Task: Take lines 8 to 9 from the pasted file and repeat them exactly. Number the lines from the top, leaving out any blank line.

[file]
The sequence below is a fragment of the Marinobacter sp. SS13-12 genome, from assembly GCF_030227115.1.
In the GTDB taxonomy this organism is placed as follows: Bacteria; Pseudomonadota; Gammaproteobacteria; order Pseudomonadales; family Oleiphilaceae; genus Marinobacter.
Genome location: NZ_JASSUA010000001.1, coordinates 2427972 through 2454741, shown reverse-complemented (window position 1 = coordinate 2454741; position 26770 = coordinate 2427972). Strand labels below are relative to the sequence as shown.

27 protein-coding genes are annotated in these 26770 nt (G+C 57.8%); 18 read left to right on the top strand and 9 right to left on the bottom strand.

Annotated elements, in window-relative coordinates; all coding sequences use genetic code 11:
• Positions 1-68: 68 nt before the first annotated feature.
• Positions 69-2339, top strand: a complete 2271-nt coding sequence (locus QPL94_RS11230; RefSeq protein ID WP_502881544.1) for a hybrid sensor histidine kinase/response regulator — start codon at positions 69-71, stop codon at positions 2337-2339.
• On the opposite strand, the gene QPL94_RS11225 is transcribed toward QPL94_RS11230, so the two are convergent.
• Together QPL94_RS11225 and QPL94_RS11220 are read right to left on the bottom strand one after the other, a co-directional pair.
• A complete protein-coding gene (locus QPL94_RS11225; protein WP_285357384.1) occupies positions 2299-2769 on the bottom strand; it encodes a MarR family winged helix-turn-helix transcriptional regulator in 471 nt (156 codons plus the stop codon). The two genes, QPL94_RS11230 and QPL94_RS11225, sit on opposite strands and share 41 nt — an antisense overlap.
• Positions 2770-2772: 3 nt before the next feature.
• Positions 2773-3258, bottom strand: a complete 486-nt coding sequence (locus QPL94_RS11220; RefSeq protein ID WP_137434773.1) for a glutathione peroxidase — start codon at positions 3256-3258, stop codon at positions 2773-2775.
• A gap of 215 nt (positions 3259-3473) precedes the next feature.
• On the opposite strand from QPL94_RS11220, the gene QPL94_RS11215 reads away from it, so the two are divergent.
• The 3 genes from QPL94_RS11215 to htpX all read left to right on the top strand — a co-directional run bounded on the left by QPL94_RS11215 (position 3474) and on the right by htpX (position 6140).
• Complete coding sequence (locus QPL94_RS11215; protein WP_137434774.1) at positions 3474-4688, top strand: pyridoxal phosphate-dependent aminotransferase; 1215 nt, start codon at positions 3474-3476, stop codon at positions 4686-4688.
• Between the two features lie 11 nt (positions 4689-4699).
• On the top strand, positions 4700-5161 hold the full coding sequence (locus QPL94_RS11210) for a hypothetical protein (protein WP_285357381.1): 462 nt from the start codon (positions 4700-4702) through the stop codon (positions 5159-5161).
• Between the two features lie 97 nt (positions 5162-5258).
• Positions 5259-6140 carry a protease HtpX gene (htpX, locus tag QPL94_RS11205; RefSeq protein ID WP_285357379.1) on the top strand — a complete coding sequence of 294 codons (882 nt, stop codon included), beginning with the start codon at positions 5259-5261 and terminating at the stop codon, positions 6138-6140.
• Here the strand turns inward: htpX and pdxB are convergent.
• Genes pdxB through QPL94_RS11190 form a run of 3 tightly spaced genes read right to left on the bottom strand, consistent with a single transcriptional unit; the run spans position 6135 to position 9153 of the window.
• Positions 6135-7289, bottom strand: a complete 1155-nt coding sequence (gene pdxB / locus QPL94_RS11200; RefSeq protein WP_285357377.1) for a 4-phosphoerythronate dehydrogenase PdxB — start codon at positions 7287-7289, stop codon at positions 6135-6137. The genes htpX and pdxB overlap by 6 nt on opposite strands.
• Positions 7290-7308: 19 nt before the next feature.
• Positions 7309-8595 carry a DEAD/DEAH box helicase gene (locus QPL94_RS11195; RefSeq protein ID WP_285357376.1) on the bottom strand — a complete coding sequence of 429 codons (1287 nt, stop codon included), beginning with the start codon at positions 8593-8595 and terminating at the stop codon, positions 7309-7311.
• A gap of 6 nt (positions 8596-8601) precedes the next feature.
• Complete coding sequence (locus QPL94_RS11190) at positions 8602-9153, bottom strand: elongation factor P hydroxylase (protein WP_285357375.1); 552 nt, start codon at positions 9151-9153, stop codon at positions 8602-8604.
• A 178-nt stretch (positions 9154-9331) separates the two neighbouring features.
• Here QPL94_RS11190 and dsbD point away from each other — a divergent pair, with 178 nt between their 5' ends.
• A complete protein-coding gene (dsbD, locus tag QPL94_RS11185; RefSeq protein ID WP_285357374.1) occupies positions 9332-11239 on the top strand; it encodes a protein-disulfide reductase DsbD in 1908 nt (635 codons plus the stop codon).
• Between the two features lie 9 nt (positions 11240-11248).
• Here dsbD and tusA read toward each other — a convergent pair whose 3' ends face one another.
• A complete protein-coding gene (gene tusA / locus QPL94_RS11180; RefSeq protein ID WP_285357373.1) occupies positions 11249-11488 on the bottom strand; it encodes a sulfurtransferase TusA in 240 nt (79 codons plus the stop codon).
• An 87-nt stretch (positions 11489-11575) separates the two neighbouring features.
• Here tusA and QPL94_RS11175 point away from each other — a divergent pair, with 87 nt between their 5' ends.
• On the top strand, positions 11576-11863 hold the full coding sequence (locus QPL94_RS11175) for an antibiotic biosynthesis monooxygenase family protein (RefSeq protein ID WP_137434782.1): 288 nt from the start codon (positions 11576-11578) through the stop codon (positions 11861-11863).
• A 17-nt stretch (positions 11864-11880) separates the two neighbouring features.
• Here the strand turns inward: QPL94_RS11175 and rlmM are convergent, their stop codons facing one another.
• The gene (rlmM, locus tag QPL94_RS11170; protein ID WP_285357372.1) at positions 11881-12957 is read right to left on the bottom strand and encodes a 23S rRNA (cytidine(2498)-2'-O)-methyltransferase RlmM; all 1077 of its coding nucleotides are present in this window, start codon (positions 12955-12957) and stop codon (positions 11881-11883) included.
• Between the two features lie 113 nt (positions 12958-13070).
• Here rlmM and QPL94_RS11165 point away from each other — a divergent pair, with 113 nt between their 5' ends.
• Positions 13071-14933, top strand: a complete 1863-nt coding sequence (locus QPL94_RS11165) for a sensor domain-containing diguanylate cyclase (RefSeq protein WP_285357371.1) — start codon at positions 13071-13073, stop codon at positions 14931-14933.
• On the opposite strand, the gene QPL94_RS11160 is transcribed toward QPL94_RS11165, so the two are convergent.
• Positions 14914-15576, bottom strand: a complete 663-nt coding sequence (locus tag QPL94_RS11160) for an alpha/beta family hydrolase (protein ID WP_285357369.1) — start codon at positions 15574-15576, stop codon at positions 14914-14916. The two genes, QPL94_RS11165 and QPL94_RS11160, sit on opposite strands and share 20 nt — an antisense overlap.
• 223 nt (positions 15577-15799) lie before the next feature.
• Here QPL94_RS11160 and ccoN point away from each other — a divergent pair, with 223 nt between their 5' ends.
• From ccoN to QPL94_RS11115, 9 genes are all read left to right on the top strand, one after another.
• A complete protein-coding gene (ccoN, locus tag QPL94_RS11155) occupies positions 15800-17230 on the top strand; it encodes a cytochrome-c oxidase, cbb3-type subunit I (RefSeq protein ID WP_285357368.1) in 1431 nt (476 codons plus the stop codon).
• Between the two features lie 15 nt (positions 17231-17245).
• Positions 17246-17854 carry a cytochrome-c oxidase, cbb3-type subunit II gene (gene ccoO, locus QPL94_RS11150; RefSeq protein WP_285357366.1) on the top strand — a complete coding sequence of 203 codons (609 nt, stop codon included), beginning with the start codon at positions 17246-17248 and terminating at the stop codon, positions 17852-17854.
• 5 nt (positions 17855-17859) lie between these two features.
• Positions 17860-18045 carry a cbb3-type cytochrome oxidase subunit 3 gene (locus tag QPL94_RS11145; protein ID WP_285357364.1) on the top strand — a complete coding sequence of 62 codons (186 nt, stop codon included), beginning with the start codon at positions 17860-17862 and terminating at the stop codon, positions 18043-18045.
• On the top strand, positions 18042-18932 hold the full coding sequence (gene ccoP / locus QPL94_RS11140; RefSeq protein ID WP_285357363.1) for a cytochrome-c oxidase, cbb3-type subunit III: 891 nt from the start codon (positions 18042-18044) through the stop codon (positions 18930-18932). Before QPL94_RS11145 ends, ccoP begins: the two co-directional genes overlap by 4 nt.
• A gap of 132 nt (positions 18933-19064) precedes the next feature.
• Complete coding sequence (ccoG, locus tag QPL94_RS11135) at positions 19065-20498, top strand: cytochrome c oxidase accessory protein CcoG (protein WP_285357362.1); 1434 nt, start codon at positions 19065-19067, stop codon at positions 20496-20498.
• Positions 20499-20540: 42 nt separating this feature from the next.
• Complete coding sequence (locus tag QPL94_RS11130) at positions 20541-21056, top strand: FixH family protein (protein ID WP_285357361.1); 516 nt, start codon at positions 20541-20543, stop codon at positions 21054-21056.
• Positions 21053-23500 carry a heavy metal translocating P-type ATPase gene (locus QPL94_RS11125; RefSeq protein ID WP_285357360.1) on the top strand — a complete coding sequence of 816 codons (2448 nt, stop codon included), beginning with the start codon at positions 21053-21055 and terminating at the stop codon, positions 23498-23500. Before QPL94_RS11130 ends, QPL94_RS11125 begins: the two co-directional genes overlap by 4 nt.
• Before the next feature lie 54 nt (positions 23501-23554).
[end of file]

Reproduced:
• On the opposite strand, the gene QPL94_RS11225 is transcribed toward QPL94_RS11230, so the two are convergent.
• Together QPL94_RS11225 and QPL94_RS11220 are read right to left on the bottom strand one after the other, a co-directional pair.